Friday, January 03, 2003

Little Green Footballs has an account by Josh Kraushaar about a Muslim school in Potomac, Maryland. Take note of this section:
Almost no matter what they were asked, the students' answers often included something about how the United States should focus not just on bin Laden's terror network but on "the real terrorists," which is their code for Israel, which they refer to as "the illegitimate Zionist regime." Whether questions were about patriotism or faith or the difficulty of maintaining Muslim practices in a society that embraces open sexuality, the teenagers' thoughtful answers somehow found their way back to bashing Israel.

In 1951, Eric Hoffer wrote a book called "The True Believer." The front-cover blurb on my copy reads "The highly provocative, best-selling analysis of the fanatic – a man compelled to join a cause, any cause – and a penetrating study of mass movements from early Christianity to modern nationalism and Communism." Needless to say, I've been referring to this book again and again since 9/11 to understand the mass movement of fanatical Islam.

At the heart of Hoffer's exposition is a section titled "Unifying Agents" – the reasons why people band together in a mass movement. The very first listed is "Hatred" with this opening sentence: "Hatred is the most accessible and comprehensive of all unifying agents." This is followed by this section:
Mass movements can rise and spread without belief in a God, but never without belief in a devil. Usually the strength of a mass movement is proportionate to the vividness and tangibility of its devil. When Hitler was asked whether he thought the Jew must be destroyed, he answered: "No…We should have then to invent him. It is essential to have a tangible enemy, not merely an abstract one." F.A. Voigt tells of a Japanese mission that arrived in Berlin in 1932 to study the National Socialist movement. Voigt asked a member of the mission what he thought of the movement. He replied: "It is magnificent. I wish we could have something like it in Japan, only we can't, because we haven't got any Jews."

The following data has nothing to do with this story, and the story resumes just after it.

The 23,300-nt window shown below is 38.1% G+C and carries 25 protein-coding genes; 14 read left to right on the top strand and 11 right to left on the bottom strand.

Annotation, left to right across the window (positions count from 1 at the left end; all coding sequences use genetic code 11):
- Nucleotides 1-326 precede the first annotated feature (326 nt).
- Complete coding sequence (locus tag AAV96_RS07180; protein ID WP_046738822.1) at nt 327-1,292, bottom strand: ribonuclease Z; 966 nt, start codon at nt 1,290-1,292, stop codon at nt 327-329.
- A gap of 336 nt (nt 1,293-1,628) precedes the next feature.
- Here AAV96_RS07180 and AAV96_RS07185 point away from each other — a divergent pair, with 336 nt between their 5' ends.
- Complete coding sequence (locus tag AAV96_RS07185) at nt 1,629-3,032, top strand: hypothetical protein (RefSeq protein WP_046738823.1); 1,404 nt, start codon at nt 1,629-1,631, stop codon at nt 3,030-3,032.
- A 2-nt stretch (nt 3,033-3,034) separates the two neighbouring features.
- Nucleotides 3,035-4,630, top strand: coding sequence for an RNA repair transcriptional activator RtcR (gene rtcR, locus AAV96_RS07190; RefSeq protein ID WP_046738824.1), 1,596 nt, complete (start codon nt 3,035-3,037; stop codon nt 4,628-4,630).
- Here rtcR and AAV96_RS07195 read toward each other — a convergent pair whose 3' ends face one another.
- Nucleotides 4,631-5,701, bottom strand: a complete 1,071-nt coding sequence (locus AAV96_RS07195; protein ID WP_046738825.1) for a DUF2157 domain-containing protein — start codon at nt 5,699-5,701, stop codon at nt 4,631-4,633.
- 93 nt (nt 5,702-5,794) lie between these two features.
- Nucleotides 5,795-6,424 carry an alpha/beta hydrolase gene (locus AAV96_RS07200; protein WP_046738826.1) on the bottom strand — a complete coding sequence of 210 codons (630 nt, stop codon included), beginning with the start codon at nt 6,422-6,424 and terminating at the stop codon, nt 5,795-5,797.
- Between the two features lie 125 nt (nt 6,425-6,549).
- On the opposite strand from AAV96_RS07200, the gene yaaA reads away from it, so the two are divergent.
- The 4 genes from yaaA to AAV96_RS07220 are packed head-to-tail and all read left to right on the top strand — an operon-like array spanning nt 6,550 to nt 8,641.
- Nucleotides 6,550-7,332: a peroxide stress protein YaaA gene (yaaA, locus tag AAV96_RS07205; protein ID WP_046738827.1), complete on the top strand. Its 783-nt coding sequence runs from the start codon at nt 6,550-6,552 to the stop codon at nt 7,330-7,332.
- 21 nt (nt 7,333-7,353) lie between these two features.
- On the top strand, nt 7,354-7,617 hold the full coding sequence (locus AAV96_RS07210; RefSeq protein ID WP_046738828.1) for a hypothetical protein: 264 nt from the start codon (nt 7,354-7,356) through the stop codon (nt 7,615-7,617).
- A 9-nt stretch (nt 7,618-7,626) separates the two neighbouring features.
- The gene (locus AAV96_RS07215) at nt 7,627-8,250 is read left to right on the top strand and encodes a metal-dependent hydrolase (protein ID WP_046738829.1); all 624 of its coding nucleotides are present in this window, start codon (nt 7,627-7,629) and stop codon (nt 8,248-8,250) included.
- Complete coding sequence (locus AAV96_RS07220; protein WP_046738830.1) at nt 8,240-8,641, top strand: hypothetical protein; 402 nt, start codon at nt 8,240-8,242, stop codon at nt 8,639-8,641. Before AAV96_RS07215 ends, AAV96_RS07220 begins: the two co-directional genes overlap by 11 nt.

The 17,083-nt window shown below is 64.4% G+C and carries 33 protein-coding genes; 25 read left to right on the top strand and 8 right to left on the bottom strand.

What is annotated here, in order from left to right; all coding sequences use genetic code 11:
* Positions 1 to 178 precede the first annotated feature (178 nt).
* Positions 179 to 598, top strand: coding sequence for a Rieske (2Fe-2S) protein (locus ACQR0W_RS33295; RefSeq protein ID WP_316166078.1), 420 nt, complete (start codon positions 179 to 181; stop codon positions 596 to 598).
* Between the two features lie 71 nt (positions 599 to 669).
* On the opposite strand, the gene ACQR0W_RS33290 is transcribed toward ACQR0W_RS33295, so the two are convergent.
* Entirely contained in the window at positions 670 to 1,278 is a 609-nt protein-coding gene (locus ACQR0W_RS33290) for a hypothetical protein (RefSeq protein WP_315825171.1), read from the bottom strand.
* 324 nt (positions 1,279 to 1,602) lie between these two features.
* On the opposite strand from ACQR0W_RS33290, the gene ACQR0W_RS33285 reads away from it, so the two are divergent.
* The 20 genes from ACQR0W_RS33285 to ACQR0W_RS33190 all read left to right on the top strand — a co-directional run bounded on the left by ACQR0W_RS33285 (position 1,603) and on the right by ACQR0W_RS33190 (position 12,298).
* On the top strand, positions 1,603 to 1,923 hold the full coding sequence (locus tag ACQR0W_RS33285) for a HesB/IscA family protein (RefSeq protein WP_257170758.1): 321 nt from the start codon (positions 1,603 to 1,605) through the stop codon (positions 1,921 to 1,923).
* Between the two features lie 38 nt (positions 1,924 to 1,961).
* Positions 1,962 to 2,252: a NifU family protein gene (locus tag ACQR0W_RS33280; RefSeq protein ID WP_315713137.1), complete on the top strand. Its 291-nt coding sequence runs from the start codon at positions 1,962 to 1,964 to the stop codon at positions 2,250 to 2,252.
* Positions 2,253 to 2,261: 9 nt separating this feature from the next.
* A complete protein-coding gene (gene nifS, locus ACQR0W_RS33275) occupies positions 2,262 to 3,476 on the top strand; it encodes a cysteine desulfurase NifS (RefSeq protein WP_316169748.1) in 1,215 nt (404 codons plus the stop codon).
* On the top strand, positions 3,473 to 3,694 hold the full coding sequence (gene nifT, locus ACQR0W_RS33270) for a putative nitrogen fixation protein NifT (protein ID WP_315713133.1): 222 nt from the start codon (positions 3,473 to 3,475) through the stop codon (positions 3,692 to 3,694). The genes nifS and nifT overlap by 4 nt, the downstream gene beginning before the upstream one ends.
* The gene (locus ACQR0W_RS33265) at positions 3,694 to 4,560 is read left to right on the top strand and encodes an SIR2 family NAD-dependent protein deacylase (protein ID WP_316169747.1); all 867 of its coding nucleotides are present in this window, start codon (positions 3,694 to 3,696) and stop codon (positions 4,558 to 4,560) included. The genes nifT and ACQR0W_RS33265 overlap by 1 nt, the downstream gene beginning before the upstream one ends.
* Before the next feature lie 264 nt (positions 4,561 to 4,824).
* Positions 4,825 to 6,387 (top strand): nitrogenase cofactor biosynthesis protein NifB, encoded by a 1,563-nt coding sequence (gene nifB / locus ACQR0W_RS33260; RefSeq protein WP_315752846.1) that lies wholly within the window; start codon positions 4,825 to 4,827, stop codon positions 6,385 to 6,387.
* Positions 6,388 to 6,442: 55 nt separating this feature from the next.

The question here is whether Middle East governments are hostile to Israel because they are reflecting the sentiment of populace, or whether it is the policy of these governments to purposely foster hatred of the Jews to perpetuate their rule. Bernard Lewis, professor emeritus of Near Eastern studies at Princeton, certainly believes the latter. In a September 2002 opinion piece, he noted: "The conflict with Israel certainly receives overwhelmingly major attention in the Arabic media, but since this is the only specific grievance that may be publicly expressed in a region of numerous and painful problems, that is hardly surprising. One may therefore wonder whether Middle Eastern governments would indeed wish for a peace settlement, which would deprive them of this valuable safety valve, leaving them to face the undeflected anger of their subjects, including those who live under the rule of the Palestinian Authority. From the almost monotonous regularity with which a series of promising peace processes have failed at the moment when they seemed most likely to succeed, one may be driven to the conclusion that they prefer to keep the conflict unresolved, but at a low level--simmering not boiling, and usefully controllable." Also, in the conclusion of his piece titled "Time for Toppling", Lewis notes "….the dictatorships that rule much of the Middle East today will not, indeed cannot, make peace, because they need conflict to justify their tyrannical oppression of their own people, and to deflect their peoples' anger against an external enemy."

I won't dwell on this issue, but I might ask this hypothetical: what if Israel disappeared tomorrow? If Hoffer and Lewis are to be believed, the Islamofascists would surely turn all their vitriol onto the United States. Then, who knows, Canada, Great Britain, Australia (who already suffered through the Bali attack), Europe, Hollywood, baseball, Budweiser, jazz music, Pizza Hut – anything to divert attention from their own failed policies and their own brutal dictatorships.

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